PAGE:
The turbine 26 operates between a heat source constituted by the tube bank 24 and a heat sink constituted by the terminal heat exchanger 30. The hot gas derived from the tubes 24 under pressure then expands within the turbine 26 and yields a certain enthalpy to the transmission shafts. When passing out of the turbine 26, the partially expanded gas is cooled as it traverses the heat-exchanger bank 29 and then compressed within the compressor 38 before being reinjected into the tube bank 24. Within the auxiliary secondary circuit, the gas circulates in the direction indicated by the arrows III.

In the accompanying FIGURE, the points G2 . . . . G5 represent respectively the centers of gravity of the heat-exchanger tube banks 12, 19, 24 and 29 and the point G1 represents the center of gravity of the reactor core 2. The design is such that the points G1, G2, G3 have increasing heights in order to permit a thermosiphon effect in the main heat extraction circuits. Similarly, the tube banks 24 and 29 are given a spatial arrangement such that the points G1, G4 and G5 have increasing heights in order that a thermosiphon effect may similarly be produced on the auxiliary heat-extraction circuits. It is particularly important to ensure that the point G4 is located at a substantial distance above the point G1 in order to maintain the circulation of primary sodium under all circumstances. On the other hand, it is possible in the particular case (not shown in the FIGURE) in which the terminal heat exchanger 30 is water-cooled to lower the point G5 by virtue of the independent operation of the gas turbine in a closed cycle.

Claims (9)

What is claimed is:
1. Apparatus for the removal of afterheat in a sodium-cooled fast reactor of the type in which each cooling loop comprises the primary sodium circuit which exchanges its heat with the sodium of a secondary circuit by means of an intermediate heat exchanger, wherein each cooling loop comprises in parallel with the secondary sodium circuit an auxiliary secondary circuit in which a chemically inert gas extracts heat from the primary sodium, said auxiliary secondary circuit being equipped with at least one gas turbine supplied with said inert gas and operating in a closed energy-producing gas cycle.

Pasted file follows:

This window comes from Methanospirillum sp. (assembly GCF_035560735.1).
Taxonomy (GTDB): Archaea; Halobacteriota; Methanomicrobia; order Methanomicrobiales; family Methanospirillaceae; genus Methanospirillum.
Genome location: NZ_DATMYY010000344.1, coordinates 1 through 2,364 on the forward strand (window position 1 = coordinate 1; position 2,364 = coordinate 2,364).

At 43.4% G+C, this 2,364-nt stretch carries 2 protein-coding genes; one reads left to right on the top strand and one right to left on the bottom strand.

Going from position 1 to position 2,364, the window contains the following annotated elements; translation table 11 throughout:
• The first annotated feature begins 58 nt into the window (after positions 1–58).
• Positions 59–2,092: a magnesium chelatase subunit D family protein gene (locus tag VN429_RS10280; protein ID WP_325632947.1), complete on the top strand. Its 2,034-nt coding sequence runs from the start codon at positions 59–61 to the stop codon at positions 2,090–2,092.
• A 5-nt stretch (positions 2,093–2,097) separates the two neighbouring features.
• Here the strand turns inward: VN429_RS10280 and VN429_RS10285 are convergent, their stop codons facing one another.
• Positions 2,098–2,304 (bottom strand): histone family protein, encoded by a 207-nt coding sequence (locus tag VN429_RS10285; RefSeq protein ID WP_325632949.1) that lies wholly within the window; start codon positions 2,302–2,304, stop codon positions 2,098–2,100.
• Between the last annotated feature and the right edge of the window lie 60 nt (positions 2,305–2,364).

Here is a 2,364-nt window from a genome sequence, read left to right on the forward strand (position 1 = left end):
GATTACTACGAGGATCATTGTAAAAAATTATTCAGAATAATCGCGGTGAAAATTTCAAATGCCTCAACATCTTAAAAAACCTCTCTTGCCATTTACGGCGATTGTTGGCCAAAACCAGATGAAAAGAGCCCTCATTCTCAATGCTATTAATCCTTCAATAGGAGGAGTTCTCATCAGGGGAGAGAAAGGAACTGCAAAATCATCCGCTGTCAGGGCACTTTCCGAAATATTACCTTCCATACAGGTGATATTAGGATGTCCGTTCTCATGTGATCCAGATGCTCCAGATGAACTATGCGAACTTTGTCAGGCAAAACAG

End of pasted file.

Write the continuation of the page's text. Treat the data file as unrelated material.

2. Apparatus according to claim 1, wherein the gas turbine also drives at least one of primary sodium pumps and at least one of secondary sodium pumps and at least one main or emergency feed water pumps which supply a steam generator.
3. Apparatus according to claim 1, wherein each auxiliary secondary circuit comprises a heat-exchange tube bank placed in the primary sodium upstream of the tube bank which contains the sodium of the secondary circuit.
4. Apparatus according to claim 3 wherein, at the outlet of the tube bank of the auxiliary secondary circuit, said circuit comprises at least in series a gas turbine, a terminal heat exchanger and a compressor driven by said turbine.
5. Apparatus according to claim 4, wherein the terminal heat exchanger of the auxiliary secondary circuit is a natural-draft air coolant.
6. Apparatus according to claim 4, wherein the terminal heat exchanger of the auxiliary secondary circuit is a water coolant.
7. Apparatus according to claim 4, wherein the terminal heat exchanger is a forced-draft air coolant.
8. Apparatus according to claim 7, wherein said turbine also drives an alternator for supplying in a separate network the fan of the forced-draft air exchanger.
9. Apparatus according to claim 5, wherein said turbine drives a pump for a water exchanger.
US05/508,855 1973-10-02 1974-09-24 Apparatus for the removal of after heat in a sodium-cooled fast reactor Expired - Lifetime US3968653A (en)

Priority Applications (2)

Application Number Priority Date Filing Date Title
FR73.35223 1973-10-02
FR7335223A FR2246028B1 (en) 1973-10-02 1973-10-02

Publications (1)

Publication Number Publication Date
US3968653A true US3968653A (en) 1976-07-13

Family

ID=9125827

Family Applications (1)

Application Number Title Priority Date Filing Date
US05/508,855 Expired - Lifetime US3968653A (en) 1973-10-02 1974-09-24 Apparatus for the removal of after heat in a sodium-cooled fast reactor

Country Status (5)

Country Link
US (1) US3968653A (en)
DE (1) DE2445553C3 (en)
FR (1) FR2246028B1 (en)
GB (1) GB1481544A (en)
IT (1) IT1020914B (en)

Cited By (16)

* Cited by examiner, † Cited by third party